- What is a Practice?
- Why do we Practice (and not Preach?)
- The Story of Buddha and the 3 Monks
- Practice is Not Perfect
- Balance of Time – Working with Karma
What is a practice? Pretty much anything you do. What is not practice? Thinking without action, although philosophically-speaking, inaction is still action, as it results in an outcome whether intended or not.
Practice in this context, is not limited to something specific you’re trying to learn, Philosophically, we could say we’re learning throughout our lives, each and every day, so that’s how our “practice” extends throughout our days, indeed throughout our lives.
But isn’t it good enough to be really loud and speak your thoughts like a broadcast?
What happens when you hear such a person? Is it a moment to stop, listen and contemplate carefully what they’re saying? Or do you mentally try to block out the extreme noise, and make a mental note to avoid that place in the future. After all, if it works for cheerleading, why wouldn’t it work for all communication?
If you observe the difference in context, you can see or maybe hear, the difference between an audience that wants to hear you (and can’t because you’re very far away,) versus one who is trying to tune you out and being viewed as an irritant rather than a example.
Master Shinjo once related how different types of people react to guidance with a story about Shakyamuni Buddha and his disciple Ananda walking home one night. They came across three monks who had been drinking something that was forbidden for monks at the time. The first monk quickly hid on the side of the road behind the bushes hoping not to be discovered. The second monk averted his gaze and walked quickly past the Tathagata hoping not to be noticed. The third monk thought that the money he spent was his own and boldly walked calmly right in front of the Buddha without care. Master Shinjo’s notes on this encounter mention that the first monk represents readily instructable people who are open to new ideas, the second person might need more specific examples and might question reasoning but are motivated by emotional care and compassion, and the third person might need actual correction and regulation in order to learn a new behavior. Depending on the person, your words and actions might be absorbed readily like a thirsty sponge, or discarded as so much hearsay and opinion. For those interested in delving further into this story, next month’s podcast will explore the realms of the three areas of Intrinsic, Compassionate and Strict styles of teaching (the 3-Wheel Turning Bodies of the Buddha, Kannon Bodhisattva and Mahavairochana Achala.)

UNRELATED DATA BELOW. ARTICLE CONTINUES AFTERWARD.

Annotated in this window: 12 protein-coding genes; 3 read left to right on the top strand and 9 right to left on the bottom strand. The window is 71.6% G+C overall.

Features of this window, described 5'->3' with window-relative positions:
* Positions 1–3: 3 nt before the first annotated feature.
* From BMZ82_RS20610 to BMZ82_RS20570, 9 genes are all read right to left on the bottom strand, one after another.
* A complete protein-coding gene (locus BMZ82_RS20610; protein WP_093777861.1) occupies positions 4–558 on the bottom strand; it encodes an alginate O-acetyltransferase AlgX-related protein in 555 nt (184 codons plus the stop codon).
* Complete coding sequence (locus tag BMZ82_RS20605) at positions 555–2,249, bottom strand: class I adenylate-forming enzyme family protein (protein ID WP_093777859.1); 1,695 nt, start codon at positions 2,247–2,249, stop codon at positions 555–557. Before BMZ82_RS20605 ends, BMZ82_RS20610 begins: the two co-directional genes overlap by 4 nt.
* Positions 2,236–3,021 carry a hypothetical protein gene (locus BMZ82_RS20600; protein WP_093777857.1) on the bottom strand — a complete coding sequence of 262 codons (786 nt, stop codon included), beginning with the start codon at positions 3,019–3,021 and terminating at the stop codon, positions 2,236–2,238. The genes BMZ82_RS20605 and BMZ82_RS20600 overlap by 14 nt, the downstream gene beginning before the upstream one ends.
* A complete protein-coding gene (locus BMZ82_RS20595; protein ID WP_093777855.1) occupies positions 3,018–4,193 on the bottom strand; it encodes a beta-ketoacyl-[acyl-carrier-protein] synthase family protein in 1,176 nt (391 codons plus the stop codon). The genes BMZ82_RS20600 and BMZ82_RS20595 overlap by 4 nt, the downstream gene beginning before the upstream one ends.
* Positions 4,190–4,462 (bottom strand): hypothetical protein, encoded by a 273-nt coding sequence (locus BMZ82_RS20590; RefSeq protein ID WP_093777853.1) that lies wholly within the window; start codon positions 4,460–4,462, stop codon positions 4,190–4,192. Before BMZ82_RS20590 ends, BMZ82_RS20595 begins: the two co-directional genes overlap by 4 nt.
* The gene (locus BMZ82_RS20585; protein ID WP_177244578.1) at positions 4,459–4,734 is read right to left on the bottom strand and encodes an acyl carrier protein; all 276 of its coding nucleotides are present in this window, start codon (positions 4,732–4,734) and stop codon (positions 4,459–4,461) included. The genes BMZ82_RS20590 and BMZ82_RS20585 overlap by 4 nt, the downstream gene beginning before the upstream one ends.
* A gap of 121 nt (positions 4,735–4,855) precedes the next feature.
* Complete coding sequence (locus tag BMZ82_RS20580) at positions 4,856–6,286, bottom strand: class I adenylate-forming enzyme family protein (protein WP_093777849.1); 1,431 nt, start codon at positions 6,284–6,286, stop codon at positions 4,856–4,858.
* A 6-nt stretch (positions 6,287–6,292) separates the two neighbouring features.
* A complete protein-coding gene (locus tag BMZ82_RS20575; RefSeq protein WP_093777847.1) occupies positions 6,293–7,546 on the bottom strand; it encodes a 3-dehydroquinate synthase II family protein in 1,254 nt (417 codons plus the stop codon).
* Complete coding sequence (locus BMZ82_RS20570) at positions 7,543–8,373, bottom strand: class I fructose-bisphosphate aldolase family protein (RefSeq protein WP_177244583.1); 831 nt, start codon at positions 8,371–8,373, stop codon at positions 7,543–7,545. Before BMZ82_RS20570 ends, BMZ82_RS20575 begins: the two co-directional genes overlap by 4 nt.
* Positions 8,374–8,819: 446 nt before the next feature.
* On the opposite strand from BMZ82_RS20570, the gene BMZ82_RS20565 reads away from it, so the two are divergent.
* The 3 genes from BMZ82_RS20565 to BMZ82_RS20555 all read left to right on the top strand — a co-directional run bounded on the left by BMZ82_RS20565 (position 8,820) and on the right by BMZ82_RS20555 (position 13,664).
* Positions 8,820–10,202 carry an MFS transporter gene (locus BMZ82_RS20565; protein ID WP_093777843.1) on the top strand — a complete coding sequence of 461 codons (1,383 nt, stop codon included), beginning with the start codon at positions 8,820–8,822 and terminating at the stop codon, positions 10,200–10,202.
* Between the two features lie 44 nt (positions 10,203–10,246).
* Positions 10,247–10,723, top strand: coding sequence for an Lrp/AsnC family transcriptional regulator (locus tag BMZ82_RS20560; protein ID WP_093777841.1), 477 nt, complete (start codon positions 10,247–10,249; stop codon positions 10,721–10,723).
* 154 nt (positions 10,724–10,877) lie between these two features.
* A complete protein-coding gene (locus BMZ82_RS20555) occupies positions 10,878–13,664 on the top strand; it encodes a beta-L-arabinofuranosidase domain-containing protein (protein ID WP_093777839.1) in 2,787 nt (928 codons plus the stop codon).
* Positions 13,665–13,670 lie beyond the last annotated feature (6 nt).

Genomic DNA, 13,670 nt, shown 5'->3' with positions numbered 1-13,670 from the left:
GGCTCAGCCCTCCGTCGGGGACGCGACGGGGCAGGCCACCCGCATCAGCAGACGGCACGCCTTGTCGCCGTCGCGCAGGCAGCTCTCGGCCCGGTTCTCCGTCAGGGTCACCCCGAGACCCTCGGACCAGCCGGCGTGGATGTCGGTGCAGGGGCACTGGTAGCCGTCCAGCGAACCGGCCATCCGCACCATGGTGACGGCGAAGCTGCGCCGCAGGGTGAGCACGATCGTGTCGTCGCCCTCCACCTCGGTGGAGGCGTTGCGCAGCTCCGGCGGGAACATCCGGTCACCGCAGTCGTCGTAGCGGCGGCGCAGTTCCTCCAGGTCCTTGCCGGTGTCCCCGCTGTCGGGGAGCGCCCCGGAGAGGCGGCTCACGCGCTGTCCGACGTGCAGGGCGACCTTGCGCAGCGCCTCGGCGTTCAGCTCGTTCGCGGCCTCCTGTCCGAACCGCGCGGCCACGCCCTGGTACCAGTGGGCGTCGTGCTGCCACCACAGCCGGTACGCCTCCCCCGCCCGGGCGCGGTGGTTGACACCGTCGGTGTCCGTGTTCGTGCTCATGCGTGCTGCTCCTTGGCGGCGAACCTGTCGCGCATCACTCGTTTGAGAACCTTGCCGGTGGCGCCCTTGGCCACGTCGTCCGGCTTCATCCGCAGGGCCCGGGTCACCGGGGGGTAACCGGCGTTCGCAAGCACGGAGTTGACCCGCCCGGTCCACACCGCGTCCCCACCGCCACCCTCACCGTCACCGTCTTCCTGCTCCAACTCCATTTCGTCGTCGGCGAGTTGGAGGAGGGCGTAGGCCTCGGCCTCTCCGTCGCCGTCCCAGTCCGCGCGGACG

About 2 years ago, I decided that collecting guitars was not the same as actually playing them and signed up for formal lessons. A long time had passed since I last had something that needed periodic and continued effort to get past my own mental and physical blocks to mastery, and this instrument had become one of those – the kind of situation where you can play “Stairway to Heaven” until people don’t want to hear you any more, but you can’t pick up a random music score and play it because you’re not familiar with how it goes. It’s very similar to saying, “I’m a very religious person,” and everyone nods their heads and thinks, “yes, and one day we’ll see it by actual example.” In this way, you can be doing or saying something quite clear, honest and with great intent, but without reflection upon the outcome of such actions, there really isn’t any measure for improvement or failure.
Just as much as every day we are sedentary, we lose some 1% of our muscle mass per year after 50, the same goes with both our minds, and our efforts to practice. Like that slowly leaking balloon that looks really great floating around, but it’s ever so slowly losing its helium and eventually grounds itself as a deflated rubber raisin, when we don’t do something each day to offset our little sack of karma, it too gets slowly heavier and heavier through natural entropy. To keep our momentum going and that sack staying as light as it can be, it takes daily efforts, and renewed exertion to offset the gentle though persistent waves of sediment that slowly build up over time, and eventually can solidify into much harder to break stone. This is an example of the same person transitioning between starting out like the first monk described above, and later developing into the third monk even without intent to do so.
/* That’s it for this session. Thank you for listening. For more information feel free to e-mail me at jlui at jlui dot net, or twitter @jhlui1 With Gassho, James*/